In which we are, every one of us, raw and aching wounds desperate for the affection of others.
Episode Specifics: Wakaba has an extra spring in her step lately, thanks to the ex-student council member she’s sheltering in her dorm room. But while Wakaba’s finally feeling “special,” Saionji is in a hurry to get back to feeling special himself, and doesn’t hesitate to run out when the opportunity presents itself.
Wakaba’s duel music might be the most reference-heavy that we’ve run across so far. While most of the lyrical runs deal with lists of abstract objects or concepts, we’ve now evolved to a dramatic retelling of historical fact: the death of Pyrrhus of Epirrus, he who provided the name for the “Pyrrhic victory” (a win in which one loses more in obtaining a goal than that goal’s worth). And Wakaba is on the edge of several such victories during this duel: she’s given up the Onion Prince for Saionji, who might have genuinely appreciated her but didn’t love her; if she kills the Rose Bride she will prove her ‘specialness’ but must necessarily kill the Bride’s fiancée in the process, thus losing her dearest friend; and in disclosing herself as a duelist at all she loses what she claimed made her ‘special’ in the first place – the possession of a secret. Between her and Saionji, there’s much to be questioned about how much must be given up to be considered special.
And speaking of historical homage, there’s an interesting side note that may possibly (though less certainly) have been intended as well. Pyrrhus had a contemporary named Pyrrho, who was a Greek philosopher. In a time when the world was divided into phenomena (things one can perceive with the senses) and nomena (things unperceivable by humans, i.e. platonic ideals), Pyrrho stated that humans are inherently incapable of understanding the inner truth of things – they can only know how they appear to be. It is impossible, therefore, to be truly certain of anything – all we can do is question what a thing appears to be, and ascertain our relationship to it (and thus react as necessary). Eerily applicable, isn’t it? There’s a great deal said about how certain characters just ‘look’ special or more deserving than others, and the show’s gone out of its way to code Wakaba’s color (brown) with normalcy – non-specialness. But even by the end of this episode it’s not true. The appearance of being ‘special’ might come from within (when Wakaba is happy, she ‘seems prettier,’ and likewise Utena might seem special because of being shaped by her experiences), or an intangible truth. But looking at a person can’t tell you their inner life, the very thing that conveys specialness.
GORGEOUS CINEMATOGRAPHY ALERT: sending much of this episode being the kind
individual we saw in those childhood flashbacks, Saionji’s in the light – being tempted by the literal dark side, the pursuit of power and feelings of inadequacy that led to him treating people as objects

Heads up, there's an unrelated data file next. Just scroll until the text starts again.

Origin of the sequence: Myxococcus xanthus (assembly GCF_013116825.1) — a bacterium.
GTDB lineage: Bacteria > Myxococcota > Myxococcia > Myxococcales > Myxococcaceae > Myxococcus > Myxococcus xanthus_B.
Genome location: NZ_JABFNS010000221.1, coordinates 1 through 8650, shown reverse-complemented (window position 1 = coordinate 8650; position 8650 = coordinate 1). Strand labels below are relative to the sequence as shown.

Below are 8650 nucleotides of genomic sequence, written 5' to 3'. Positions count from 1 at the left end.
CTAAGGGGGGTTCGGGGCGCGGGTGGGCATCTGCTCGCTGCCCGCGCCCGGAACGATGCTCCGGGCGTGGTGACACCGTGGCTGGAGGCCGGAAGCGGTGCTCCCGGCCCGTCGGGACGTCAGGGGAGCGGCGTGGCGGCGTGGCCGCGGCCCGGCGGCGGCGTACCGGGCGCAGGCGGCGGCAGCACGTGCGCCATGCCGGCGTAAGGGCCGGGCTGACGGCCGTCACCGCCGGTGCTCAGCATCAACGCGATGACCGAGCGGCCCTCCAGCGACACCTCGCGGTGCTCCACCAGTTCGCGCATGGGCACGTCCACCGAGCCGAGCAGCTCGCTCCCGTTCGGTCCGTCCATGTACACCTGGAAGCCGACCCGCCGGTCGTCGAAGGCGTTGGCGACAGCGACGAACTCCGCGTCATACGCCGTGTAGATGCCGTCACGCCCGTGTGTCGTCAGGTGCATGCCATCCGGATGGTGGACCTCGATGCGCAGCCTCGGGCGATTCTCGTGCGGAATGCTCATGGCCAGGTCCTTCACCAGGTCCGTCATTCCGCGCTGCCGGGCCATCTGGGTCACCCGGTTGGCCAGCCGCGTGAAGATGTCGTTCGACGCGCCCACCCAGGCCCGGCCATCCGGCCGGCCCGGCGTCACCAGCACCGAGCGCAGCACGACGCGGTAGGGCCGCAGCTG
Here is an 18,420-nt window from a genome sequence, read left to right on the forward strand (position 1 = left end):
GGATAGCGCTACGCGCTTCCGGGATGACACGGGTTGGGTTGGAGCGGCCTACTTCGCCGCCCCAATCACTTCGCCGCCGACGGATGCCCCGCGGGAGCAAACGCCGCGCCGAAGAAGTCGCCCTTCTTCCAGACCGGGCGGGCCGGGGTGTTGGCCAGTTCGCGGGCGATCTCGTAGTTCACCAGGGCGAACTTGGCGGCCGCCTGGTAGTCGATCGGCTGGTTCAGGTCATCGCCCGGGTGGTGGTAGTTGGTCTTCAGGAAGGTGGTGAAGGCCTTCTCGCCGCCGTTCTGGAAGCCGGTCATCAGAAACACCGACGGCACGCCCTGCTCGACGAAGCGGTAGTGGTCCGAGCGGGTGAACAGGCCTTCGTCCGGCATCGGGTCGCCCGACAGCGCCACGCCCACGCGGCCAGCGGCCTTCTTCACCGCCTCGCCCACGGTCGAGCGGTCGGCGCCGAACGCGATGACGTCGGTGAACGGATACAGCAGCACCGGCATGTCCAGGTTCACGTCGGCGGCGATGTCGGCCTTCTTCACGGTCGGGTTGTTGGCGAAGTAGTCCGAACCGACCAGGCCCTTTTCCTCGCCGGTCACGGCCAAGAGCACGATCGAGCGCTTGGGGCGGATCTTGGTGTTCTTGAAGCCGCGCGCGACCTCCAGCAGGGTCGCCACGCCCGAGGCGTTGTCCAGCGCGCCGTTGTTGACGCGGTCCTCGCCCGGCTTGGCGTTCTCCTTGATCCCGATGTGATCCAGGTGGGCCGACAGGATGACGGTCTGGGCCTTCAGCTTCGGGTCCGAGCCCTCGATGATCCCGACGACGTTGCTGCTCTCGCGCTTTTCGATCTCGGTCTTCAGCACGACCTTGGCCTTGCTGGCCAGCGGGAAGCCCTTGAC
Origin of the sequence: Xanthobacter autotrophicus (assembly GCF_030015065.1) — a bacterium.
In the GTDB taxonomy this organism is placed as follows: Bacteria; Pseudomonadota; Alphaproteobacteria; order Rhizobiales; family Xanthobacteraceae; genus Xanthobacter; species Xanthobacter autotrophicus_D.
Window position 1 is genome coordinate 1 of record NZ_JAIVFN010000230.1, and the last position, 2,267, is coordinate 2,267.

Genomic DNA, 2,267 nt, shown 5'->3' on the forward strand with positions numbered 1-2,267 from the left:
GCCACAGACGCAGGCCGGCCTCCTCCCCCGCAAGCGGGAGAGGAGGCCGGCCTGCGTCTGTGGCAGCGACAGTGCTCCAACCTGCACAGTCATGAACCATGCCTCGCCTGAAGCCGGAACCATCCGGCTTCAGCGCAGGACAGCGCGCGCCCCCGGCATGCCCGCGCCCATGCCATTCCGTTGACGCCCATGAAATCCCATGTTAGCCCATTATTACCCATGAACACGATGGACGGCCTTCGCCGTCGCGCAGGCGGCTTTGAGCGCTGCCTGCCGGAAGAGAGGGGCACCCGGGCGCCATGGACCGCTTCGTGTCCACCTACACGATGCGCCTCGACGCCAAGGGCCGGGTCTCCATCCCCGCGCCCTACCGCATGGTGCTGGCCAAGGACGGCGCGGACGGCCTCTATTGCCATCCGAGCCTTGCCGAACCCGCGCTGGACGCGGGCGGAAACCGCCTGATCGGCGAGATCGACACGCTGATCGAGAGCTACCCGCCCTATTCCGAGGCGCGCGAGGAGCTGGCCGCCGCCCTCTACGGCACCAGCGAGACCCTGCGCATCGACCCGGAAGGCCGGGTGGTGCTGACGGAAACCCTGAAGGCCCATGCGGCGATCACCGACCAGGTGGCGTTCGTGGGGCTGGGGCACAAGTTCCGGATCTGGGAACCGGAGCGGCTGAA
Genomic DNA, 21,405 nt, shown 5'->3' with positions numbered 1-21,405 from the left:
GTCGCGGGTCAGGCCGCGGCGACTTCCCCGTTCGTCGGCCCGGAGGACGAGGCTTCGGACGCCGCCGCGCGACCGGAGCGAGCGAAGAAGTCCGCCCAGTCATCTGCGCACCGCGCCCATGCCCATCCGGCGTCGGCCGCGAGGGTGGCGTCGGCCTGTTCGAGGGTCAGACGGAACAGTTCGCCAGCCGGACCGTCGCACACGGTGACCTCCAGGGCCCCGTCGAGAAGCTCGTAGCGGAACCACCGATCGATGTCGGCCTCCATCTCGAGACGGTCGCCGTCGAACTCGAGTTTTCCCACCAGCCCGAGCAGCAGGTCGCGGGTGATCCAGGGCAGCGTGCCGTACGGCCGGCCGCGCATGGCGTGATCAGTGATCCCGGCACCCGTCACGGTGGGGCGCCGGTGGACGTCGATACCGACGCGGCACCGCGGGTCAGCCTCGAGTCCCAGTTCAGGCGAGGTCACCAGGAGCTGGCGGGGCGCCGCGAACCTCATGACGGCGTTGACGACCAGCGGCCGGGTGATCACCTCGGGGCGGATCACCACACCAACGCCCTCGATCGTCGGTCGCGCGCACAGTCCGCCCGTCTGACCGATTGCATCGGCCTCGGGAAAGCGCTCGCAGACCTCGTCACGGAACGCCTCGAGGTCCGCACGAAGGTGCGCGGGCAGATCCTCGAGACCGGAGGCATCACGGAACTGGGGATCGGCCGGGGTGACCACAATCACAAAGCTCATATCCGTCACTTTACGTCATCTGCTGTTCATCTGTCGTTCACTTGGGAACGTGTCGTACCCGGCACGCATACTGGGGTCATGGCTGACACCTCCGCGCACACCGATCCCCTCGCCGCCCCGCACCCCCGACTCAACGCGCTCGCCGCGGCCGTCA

Creator Commentary: “Love” isn’t a word that describes a fair relationship.
“Love” is a word that describes a monopoly.
We refer to the ego as “love.”*
“Love” is by no means eternal.
Because after all.
If the ego went on eternally, we would break down emotionally.
She would not learn until much later that love is precisely that which can be lost.
*The Japanese word for “love” is ai, which sounds just like the English word “I.” This is a bit of a play on words, tying “love” to the ego.
Narrator Akio, proclaiming his broken-ass system
Character Spotlight: In trying to get a read on Wakaba’s character, I was repeatedly struck by how well she works as a foil to other members of the cast, particularly to Saionji. When Wakaba tries to gain things for herself it’s dependent upon the attention/approval of others, while he views his interactions with others through the prism of how they relate to and work for/against his goals. And both of them hurt themselves by short-sightedly pursuing a goal while cutting out the things that might truly help them: Wakaba withdraws to the bare minimum of social interactions to focus all her time on Saionji, who does not perceive her romantically; and Saionji cuts off an honestly affectionate affection to chase back after people only interested in using him (worth noting that his understanding of gratitude/affection is equated to his understanding of people-as-status-symbols – to him, the fact that he can buy Wakaba something expensive, a sign of wealth, is far more precious a thank you than something cheap that he made himself). They’re both chasing after recognition while also dealing in affection as commodity – Wakaba is sure that if she can keep Saionji to herself he’ll come to love her (for lack of competition and out of gratitude), and Saionji believes that possessing the affections of others, particularly Anthy, will prove his worth as a person.
And speaking of Anthy, neither one of them seems to view her as a person: to Wakaba she’s a nebulous competitive evil (notice she’s fine with Anthy-as-fiancée but always has something cutting to say when Anthy comes up in relation to Saionji), and to Saionji she’s a status symbol. So we have two people desperately chasing the idea of being chosen, with the difference being internalized (Wakaba’s space is her room, usually with doors or windows shut, in the same way that she internalizes her resentment of Anthy or her feelings of sadness and loneliness) versus external (Saionji’s physical violence, ultimately making him the more toxic of this pair).
Breaks my heart every damn time, this scene